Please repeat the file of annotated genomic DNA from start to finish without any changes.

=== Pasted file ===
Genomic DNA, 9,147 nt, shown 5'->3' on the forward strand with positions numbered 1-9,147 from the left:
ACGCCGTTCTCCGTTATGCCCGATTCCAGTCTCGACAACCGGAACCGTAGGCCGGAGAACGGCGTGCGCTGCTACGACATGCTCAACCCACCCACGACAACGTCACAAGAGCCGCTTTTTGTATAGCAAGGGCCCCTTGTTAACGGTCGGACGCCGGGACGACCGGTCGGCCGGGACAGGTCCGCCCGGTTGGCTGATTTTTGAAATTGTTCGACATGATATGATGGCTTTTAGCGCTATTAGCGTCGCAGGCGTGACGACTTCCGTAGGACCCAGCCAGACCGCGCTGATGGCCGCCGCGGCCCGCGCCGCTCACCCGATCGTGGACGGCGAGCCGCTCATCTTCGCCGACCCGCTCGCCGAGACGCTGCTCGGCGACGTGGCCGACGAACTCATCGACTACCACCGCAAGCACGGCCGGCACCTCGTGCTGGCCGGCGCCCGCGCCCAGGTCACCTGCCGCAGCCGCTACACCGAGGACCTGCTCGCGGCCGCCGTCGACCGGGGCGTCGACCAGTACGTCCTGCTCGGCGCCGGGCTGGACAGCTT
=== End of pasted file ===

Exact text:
Genomic DNA, 9,147 nt, shown 5'->3' on the forward strand with positions numbered 1-9,147 from the left:
ACGCCGTTCTCCGTTATGCCCGATTCCAGTCTCGACAACCGGAACCGTAGGCCGGAGAACGGCGTGCGCTGCTACGACATGCTCAACCCACCCACGACAACGTCACAAGAGCCGCTTTTTGTATAGCAAGGGCCCCTTGTTAACGGTCGGACGCCGGGACGACCGGTCGGCCGGGACAGGTCCGCCCGGTTGGCTGATTTTTGAAATTGTTCGACATGATATGATGGCTTTTAGCGCTATTAGCGTCGCAGGCGTGACGACTTCCGTAGGACCCAGCCAGACCGCGCTGATGGCCGCCGCGGCCCGCGCCGCTCACCCGATCGTGGACGGCGAGCCGCTCATCTTCGCCGACCCGCTCGCCGAGACGCTGCTCGGCGACGTGGCCGACGAACTCATCGACTACCACCGCAAGCACGGCCGGCACCTCGTGCTGGCCGGCGCCCGCGCCCAGGTCACCTGCCGCAGCCGCTACACCGAGGACCTGCTCGCGGCCGCCGTCGACCGGGGCGTCGACCAGTACGTCCTGCTCGGCGCCGGGCTGGACAGCTT